Avengers: Infinity War is the best Marvel film to date. Not only does it balance the ever-expanding roster of comic book heroes nicely, but the film makes good use of their abilities in new exciting ways. More importantly, the villain is relatively developed, and it’s always refreshing when audiences are given a chance to understand the bad guy’s point of view. But most importantly, this film actually has life and death stakes in ways that the previous films did not. As a movie that was 10-years in the making, Avengers: Infinity War is an amazing and thoroughly satisfying spectacle.

Thanos, the character hinted at in a handful of after-credit scenes in previous films, has finally arrived, revealing his quest to collect the Infinity Stones which are scattered across the universe. With all the stones under his control, he will have enough power to reshape reality with “a snap of his fingers.” Fortunately, Earth’s mightiest heroes (and some from outer space) join forces to stop Thanos, but will their efforts be enough?

The cast is gigantic – so much so that the press day was referred to as “celebrity bingo” – so I won’t bother to list off every character featured here. Just know that Ant Man and Hawkeye are conspicuously missing, but they do get mentioned in passing. Yet, despite the large amount of characters, the film never feels crowded, even with the introduction of new villains who get to demonstrate their incredible powers in extended fight scenes. It’s to Marvel’s credit that audiences can see a character for only a few minutes on screen but feel like that character is making a continued impact throughout the film. The studio has done a fantastic job ingraining these heroes into our lives over the last 10 years, and that tremendous effort has gone a long way to making a group film like this as satisfying as it is.

That’s not to say that the film doesn’t have some flaws. There are a few slow parts that seem like screen time allotted for characters to do something rather than something meaningful to the story or plot. There are also some plot holes regarding Thanos’ powers. In one scene, he easily dispatches some opposition using a specific power, but he never uses that same power again despite its effectiveness.

Other issues are more long-standing. For example, Black Widow still seems out of place among superhuman beings. So, when she’s fighting otherworldly creatures off with a couple of sticks, it just looks out of place. Additionally, Mark Ruffalo seemed serviceable in previous Marvel films as Bruce Banner, but that’s probably because audiences glossed over his appearances to get to the Hulk. In Infinity Wars, Ruffalo gets much more screen time, and it doesn’t feel like he’s spent a lot of time developing Banner. Here he comes off as whiney, confused, and amateurish. Finally, I’ve always enjoyed the humor in the Marvel films, but it does tend to make all of the characters sound alike, especially when they’re making quips during serious moments.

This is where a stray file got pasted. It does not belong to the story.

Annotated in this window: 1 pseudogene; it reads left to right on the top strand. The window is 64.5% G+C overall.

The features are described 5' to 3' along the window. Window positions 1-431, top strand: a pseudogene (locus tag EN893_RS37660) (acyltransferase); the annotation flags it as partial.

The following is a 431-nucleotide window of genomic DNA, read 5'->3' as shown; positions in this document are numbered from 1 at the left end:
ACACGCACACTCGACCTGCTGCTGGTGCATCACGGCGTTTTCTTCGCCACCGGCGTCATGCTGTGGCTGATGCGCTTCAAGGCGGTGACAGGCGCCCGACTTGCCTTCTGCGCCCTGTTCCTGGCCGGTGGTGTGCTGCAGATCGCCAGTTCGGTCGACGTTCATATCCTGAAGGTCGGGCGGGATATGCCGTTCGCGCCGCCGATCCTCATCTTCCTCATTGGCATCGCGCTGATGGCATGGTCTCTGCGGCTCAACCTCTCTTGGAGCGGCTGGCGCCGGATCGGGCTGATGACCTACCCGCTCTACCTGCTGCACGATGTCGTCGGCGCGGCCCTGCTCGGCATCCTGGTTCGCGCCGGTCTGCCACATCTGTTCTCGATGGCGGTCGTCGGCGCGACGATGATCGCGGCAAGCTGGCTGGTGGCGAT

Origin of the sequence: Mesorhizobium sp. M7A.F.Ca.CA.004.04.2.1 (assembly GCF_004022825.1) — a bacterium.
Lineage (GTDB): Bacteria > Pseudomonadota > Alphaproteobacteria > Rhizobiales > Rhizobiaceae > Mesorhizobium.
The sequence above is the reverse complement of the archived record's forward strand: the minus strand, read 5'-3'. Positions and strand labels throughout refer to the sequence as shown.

A couple of standouts in a cast of standouts are Robert Downey, Jr. and Tom Holland. Downey, Jr. continues to ooze charisma and is always a delight to watch, and Holland actually looks like he’s still making an effort to act. The biggest kudos, however, goes to the CGI. The visual effects team did a fantastic job bringing all of the action set pieces, various planets, and all of the unique characters to vibrant life. This is especially true with Thanos, who gets a lot of screen time. He rarely feels like a CGI character despite his enormous size and scale relative to the live actors.

This is probably not a film that can be enjoyed by itself, but those viewers aren’t the target demo. No one can truly appreciate being at the pinnacle of a mountain unless they climbed up to reach it. And the apex of the Marvel cinematic universe is exactly where we are now. If you’ve been a fan of these films over the last decade, then you owe it to yourself to see Avengers: Infinity War. However, this does beg the question: After this storyline concludes next year, and with the actors getting older and wanting to do other projects, where can the MCU go now that it’s already at the top?